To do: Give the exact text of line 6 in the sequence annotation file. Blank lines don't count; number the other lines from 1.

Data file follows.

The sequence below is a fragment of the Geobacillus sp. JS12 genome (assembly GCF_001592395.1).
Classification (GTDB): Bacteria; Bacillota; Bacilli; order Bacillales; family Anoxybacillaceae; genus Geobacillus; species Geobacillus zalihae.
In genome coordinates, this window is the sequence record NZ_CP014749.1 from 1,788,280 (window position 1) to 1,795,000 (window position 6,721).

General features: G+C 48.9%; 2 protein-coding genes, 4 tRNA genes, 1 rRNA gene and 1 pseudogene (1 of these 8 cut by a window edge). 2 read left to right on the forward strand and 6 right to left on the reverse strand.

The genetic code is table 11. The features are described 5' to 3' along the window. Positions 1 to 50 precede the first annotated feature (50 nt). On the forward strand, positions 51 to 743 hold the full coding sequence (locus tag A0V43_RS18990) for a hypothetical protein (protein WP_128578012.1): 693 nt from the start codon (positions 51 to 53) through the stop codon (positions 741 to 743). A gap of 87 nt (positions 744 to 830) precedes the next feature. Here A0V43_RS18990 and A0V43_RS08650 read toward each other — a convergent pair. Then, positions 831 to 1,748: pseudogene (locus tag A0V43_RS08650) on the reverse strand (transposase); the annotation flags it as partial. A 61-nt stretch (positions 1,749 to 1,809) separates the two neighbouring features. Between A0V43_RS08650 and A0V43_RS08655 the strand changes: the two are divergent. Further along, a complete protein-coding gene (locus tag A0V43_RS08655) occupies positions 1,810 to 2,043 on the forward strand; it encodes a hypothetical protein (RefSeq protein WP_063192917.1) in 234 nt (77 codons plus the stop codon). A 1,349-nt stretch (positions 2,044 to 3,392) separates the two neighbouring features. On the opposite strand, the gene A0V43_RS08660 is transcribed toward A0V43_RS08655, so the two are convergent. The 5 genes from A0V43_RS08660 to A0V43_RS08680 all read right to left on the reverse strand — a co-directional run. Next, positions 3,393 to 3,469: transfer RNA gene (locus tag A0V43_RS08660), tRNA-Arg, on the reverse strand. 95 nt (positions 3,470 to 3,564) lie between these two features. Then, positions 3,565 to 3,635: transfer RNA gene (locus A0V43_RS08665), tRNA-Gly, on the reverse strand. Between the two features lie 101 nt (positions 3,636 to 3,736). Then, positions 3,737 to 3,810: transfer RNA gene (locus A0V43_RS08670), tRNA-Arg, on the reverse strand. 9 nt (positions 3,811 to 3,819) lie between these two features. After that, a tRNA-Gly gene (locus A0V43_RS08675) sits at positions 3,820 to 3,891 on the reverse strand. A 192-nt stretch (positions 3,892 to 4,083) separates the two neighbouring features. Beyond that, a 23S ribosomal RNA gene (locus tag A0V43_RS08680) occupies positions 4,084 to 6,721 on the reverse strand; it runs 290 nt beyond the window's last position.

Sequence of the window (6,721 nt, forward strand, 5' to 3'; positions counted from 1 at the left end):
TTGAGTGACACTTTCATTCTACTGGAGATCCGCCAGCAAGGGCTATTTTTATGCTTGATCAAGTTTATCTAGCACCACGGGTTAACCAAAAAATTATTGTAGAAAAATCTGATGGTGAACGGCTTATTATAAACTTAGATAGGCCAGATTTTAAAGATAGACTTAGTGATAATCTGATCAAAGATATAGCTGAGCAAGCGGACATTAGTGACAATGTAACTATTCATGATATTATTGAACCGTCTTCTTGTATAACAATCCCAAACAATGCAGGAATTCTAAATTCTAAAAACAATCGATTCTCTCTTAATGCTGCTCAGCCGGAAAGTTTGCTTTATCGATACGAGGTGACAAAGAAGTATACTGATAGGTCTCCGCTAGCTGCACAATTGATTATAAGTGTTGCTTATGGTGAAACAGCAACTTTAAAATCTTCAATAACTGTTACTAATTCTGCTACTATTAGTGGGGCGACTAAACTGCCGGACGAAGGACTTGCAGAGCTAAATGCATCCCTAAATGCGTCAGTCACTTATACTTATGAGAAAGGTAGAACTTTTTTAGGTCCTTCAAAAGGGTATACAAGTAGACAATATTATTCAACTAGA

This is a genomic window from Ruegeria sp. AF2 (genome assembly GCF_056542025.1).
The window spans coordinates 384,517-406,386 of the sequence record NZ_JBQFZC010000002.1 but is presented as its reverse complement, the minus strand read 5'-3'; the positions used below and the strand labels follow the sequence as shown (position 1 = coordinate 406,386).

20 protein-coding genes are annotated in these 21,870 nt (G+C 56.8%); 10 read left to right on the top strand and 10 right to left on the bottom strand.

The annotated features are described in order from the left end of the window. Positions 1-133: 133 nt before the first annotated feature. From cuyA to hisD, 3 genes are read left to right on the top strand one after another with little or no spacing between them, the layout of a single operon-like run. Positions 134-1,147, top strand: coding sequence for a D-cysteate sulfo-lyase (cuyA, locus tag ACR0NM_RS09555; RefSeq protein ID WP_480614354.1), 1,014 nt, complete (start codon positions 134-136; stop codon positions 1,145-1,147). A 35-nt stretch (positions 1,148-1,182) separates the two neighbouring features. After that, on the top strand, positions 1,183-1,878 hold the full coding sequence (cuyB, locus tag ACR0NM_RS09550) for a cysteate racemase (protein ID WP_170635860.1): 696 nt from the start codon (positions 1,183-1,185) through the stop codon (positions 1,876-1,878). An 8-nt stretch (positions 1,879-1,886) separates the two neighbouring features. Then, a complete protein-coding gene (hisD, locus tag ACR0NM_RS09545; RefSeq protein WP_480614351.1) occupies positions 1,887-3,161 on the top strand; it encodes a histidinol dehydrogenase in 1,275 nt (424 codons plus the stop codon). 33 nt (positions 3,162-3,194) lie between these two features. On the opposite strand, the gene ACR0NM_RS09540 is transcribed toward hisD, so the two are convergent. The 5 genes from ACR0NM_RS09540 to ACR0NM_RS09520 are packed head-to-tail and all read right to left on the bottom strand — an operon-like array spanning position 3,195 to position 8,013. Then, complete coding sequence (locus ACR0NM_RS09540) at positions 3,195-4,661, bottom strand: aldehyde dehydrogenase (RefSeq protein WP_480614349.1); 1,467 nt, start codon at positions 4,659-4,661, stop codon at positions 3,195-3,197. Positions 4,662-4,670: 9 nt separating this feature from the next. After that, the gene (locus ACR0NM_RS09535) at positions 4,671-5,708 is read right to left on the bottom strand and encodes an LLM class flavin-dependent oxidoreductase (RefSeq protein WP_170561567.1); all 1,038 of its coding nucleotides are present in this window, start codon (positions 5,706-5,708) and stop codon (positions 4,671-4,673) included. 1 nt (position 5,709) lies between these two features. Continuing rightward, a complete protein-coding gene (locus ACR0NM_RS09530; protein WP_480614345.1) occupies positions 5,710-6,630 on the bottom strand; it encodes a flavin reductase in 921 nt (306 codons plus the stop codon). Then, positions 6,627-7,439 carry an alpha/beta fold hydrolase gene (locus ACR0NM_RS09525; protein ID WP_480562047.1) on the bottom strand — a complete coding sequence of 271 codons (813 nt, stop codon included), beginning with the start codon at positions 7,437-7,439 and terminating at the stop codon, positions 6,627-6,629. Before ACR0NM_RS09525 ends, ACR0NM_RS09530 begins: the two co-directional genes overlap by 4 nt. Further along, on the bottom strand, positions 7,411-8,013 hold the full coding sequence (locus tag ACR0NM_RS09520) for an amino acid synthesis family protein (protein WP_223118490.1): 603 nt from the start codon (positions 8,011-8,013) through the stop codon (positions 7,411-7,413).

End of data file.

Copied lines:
Sequence of the window (6,721 nt, forward strand, 5' to 3'; positions counted from 1 at the left end):